That sinking feeling when reality dashes expectations came early during a Friday dinner visit to Fresh American Bistro. The restaurant at Solé on the Ocean resort in Sunny Isles Beach was nearly empty, save a family of vacationers. Yet somehow the best table available for our group had the worst setup imaginable: no ocean view for two standard chairs, which faced the front entrance and lobby, and a leather love seat for the other two.
I generally try to avoid sofas until after big meals, and I don't like reclining at the table except when religious custom dictates at Passover Seders, but I reluctantly plopped down.
And so began one of the more bewildering meals I've had in quite some time.
The bartender doubled as waiter. An older DJ in headphones playing jazz and club music looked as if he came from the movie "Cocoon." Some of the seasonal dishes from executive chef Philippe Ruiz were sophisticated and displayed precise haute technique. But the room was resort informal, with guests in shorts and wooden tabletops.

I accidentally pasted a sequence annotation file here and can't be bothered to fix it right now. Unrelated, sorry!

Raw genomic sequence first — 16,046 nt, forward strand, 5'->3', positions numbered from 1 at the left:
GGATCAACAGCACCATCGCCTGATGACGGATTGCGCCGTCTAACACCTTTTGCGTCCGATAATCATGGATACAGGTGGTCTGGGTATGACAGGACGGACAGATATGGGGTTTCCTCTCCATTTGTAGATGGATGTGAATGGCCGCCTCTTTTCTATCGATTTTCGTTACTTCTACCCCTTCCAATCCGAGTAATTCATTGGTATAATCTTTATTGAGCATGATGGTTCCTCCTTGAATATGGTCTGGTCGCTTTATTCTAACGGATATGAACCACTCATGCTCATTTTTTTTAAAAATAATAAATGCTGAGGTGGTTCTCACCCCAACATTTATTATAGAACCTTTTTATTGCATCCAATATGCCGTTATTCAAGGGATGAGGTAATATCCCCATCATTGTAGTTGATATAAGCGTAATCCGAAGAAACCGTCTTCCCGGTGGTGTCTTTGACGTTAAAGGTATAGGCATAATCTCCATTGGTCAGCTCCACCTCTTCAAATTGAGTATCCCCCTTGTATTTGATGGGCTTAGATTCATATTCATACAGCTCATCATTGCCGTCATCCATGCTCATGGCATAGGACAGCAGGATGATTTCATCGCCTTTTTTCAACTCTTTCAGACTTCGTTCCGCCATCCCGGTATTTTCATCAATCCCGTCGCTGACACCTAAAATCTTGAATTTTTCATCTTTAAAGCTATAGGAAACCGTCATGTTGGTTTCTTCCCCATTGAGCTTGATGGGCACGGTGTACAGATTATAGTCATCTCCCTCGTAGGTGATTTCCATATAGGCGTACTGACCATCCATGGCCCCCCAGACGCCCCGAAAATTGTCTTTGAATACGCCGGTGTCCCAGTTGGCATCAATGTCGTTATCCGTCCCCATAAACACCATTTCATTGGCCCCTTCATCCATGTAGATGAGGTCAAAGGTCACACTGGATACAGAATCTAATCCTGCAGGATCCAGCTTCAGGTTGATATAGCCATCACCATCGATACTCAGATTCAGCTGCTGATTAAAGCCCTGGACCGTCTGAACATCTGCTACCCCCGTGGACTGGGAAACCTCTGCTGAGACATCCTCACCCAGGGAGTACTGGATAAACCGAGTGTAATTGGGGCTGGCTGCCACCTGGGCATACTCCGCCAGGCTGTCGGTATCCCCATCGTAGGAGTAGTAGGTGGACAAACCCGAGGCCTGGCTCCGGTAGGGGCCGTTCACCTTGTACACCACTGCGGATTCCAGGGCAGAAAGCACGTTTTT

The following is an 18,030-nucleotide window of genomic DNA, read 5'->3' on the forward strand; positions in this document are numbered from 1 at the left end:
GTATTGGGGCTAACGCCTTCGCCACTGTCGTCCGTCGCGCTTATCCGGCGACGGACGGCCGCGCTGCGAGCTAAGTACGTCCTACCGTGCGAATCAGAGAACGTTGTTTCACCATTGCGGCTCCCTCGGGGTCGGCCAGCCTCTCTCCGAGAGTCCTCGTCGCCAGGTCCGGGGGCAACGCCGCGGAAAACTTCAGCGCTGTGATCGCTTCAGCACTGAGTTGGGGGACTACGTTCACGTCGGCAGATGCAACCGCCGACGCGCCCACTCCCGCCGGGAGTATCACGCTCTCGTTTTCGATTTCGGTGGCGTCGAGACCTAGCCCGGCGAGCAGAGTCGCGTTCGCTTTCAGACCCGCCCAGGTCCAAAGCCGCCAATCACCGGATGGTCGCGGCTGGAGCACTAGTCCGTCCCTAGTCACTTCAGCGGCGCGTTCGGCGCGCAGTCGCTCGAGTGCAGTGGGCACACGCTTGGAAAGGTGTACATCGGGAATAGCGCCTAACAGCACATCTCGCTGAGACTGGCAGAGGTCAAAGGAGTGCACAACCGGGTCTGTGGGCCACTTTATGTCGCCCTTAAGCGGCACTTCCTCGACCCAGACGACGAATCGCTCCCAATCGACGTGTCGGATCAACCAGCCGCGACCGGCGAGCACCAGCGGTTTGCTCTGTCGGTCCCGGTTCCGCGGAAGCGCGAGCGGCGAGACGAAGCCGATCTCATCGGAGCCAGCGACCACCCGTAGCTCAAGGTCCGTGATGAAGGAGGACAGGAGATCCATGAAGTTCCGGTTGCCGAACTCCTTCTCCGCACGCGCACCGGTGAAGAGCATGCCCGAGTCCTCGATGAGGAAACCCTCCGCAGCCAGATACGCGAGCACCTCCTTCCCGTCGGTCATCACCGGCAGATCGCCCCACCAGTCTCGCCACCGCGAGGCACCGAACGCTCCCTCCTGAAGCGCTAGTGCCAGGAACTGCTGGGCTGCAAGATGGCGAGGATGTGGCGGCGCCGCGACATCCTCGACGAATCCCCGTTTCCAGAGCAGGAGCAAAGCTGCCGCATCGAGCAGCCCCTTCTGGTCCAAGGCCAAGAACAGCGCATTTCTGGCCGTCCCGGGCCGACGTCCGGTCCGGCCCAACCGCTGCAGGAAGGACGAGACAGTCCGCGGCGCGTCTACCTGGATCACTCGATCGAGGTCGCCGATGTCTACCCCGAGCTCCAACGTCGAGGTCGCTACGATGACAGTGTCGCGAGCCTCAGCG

Most disappointing, much of the food was average and uneven. The grilled black grouper entrée was cooked perfectly and looked pretty as a picture on the plate, drizzled with sauce and garnished with herbs, microgreens and a flower. But there were bones in the grouper, amongst the easiest fish to fillet. Sloppy.
The restaurant goes by the acronym FAB, but at our table it was more like FLUB: Faces Looking Up Bewildered. And in the end, we also felt fleeced, because the bartender/server never mentioned an 18 percent gratuity was automatically added to the check, even for smaller parties. So we ended up double-tipping, leaving more than $100 on a $260 tab, something I didn't notice until I went over the hard-to-read receipt the next day. The menu didn't indicate the policy, and neither does the restaurant's website. It left a bad taste.